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Drinking This Much Coffee May Cause Heart Disease, Study Says

New research shows a compound in coffee beans could raise your cholesterol—if you drink too much.
FACT CHECKED BY Cheyenne Buckingham

Coffee has several health benefits—it provides antioxidants, may benefit your brain, and gives you that undeniably glorious boost in the morning. However, new research shows that drinking too much coffee in the long-term can increase your risk of heart disease.

In a new study published in the journal Clinical Nutrition, researchers looked at the genetic and phenotypic (observable) associations between self-reported coffee intake and blood cholesterol levels, using data from 362,571 UK Biobank participants ages 37 to 73.

They found that drinking six or more cups of coffee per day can increase the amount of lipids (fats) in your blood and significantly heighten your risk of heart disease. It was a dose-dependent association: The more coffee you drink, the greater your risk. (Related: The 7 Healthiest Foods to Eat Right Now).

Coffee beans contain cafestol, which is a potent cholesterol-elevating compound extracted by hot water.

"Cafestol directly regulates the expression of genes involved in cholesterol metabolism, leading to increased cholesterol synthesis," says study author Elina Hyppönen. "It is the most potent cholesterol-elevating compound in the human diet."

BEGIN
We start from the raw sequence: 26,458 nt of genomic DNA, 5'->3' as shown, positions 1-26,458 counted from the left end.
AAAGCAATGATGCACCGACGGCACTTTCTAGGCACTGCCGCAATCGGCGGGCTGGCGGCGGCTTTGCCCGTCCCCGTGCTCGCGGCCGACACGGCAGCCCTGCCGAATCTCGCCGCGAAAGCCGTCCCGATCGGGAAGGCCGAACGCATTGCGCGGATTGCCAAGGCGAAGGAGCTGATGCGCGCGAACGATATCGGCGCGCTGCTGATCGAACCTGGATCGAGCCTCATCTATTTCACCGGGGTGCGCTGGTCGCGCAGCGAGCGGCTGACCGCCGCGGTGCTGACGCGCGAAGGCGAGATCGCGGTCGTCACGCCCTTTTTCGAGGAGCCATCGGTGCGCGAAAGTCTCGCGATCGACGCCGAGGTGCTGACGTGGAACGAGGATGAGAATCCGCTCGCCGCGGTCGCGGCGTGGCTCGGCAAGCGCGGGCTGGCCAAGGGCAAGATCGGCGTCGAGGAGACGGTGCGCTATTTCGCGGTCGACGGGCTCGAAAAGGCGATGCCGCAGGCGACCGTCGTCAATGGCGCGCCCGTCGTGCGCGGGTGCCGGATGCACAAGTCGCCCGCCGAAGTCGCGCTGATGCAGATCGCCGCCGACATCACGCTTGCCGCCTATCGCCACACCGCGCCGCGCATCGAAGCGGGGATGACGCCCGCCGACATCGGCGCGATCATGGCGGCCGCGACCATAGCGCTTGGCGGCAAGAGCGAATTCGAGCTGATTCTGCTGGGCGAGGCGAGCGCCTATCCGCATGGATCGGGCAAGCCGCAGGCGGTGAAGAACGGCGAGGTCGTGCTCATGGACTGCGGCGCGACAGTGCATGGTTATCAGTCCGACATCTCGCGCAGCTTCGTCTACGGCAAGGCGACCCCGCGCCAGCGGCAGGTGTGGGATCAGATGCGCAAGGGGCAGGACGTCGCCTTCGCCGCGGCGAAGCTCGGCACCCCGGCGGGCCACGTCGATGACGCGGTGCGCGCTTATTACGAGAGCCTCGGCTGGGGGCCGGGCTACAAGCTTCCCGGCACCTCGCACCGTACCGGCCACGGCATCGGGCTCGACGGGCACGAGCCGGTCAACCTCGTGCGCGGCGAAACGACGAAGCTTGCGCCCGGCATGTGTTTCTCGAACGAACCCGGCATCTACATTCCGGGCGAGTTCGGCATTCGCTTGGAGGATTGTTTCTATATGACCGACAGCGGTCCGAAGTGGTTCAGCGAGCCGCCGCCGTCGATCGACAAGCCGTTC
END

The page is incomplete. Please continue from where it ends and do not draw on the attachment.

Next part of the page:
That said, its concentration in coffee depends on the beans and brewing methods. The highest amount of cafestol is found in unfiltered boil coffee brews, while a negligible amount is in filtered or instance coffee.

"Cafestol is captured by the filter paper," says Hyppönen. "The good news here is that if one chooses a filter or instant coffee, it is possible to avoid cafestol. However, as with most things in life, moderation is probably wise with coffee intakes."

Every day, an estimated 3 billion cups of coffee are consumed worldwide, and it's one of the most widely consumed drinks in the world, per the researchers.

If you're a java lover, there's no need to give it up completely unless your doctor advises otherwise. However, Hyppönen does recommend taking three steps to protect your heart:

  1. Get your blood cholesterol levels checked as part of routine health exams. Remember, high levels of cholesterol do not cause symptoms.
  2. Choose filtered or instant coffee to avoid the cholesterol-elevating effects of coffee.
  3. Be mindful about what you put in your coffee and what you have with your coffee on the side (say, heavy cream or cookies).

And for more on keeping your brew healthy, 10 Coffee Hacks for Weight Loss, According to Registered Dietitians.

Kelsey Kloss
Kelsey Kloss is a health and nutrition writer based in New York City. Read more
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